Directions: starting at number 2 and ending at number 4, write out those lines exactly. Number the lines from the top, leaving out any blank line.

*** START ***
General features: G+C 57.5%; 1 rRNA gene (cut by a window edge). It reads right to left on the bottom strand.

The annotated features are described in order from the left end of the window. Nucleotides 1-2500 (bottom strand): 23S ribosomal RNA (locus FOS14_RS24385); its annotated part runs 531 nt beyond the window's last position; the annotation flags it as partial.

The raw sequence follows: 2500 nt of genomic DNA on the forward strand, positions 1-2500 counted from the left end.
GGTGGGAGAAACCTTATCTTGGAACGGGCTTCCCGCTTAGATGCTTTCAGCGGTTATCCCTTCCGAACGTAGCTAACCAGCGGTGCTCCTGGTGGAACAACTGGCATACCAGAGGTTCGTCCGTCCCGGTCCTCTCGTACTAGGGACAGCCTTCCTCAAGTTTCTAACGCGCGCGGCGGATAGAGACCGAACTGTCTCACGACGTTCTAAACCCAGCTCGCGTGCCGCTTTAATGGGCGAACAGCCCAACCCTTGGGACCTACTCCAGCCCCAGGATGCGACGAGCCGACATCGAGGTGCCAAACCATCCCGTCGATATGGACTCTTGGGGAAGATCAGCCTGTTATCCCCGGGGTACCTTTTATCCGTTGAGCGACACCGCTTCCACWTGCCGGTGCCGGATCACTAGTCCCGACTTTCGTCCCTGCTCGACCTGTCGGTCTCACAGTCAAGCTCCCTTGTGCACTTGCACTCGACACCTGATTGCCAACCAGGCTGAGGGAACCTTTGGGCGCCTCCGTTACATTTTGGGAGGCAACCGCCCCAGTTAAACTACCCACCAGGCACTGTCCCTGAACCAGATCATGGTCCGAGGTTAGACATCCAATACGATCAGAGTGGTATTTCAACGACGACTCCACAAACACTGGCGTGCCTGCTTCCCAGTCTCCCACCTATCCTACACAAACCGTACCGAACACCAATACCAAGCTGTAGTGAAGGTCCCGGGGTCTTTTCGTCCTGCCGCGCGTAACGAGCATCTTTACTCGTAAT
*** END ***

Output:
The annotated features are described in order from the left end of the window. Nucleotides 1-2500 (bottom strand): 23S ribosomal RNA (locus FOS14_RS24385); its annotated part runs 531 nt beyond the window's last position; the annotation flags it as partial.

The raw sequence follows: 2500 nt of genomic DNA on the forward strand, positions 1-2500 counted from the left end.
GGTGGGAGAAACCTTATCTTGGAACGGGCTTCCCGCTTAGATGCTTTCAGCGGTTATCCCTTCCGAACGTAGCTAACCAGCGGTGCTCCTGGTGGAACAACTGGCATACCAGAGGTTCGTCCGTCCCGGTCCTCTCGTACTAGGGACAGCCTTCCTCAAGTTTCTAACGCGCGCGGCGGATAGAGACCGAACTGTCTCACGACGTTCTAAACCCAGCTCGCGTGCCGCTTTAATGGGCGAACAGCCCAACCCTTGGGACCTACTCCAGCCCCAGGATGCGACGAGCCGACATCGAGGTGCCAAACCATCCCGTCGATATGGACTCTTGGGGAAGATCAGCCTGTTATCCCCGGGGTACCTTTTATCCGTTGAGCGACACCGCTTCCACWTGCCGGTGCCGGATCACTAGTCCCGACTTTCGTCCCTGCTCGACCTGTCGGTCTCACAGTCAAGCTCCCTTGTGCACTTGCACTCGACACCTGATTGCCAACCAGGCTGAGGGAACCTTTGGGCGCCTCCGTTACATTTTGGGAGGCAACCGCCCCAGTTAAACTACCCACCAGGCACTGTCCCTGAACCAGATCATGGTCCGAGGTTAGACATCCAATACGATCAGAGTGGTATTTCAACGACGACTCCACAAACACTGGCGTGCCTGCTTCCCAGTCTCCCACCTATCCTACACAAACCGTACCGAACACCAATACCAAGCTGTAGTGAAGGTCCCGGGGTCTTTTCGTCCTGCCGCGCGTAACGAGCATCTTTACTCGTAAT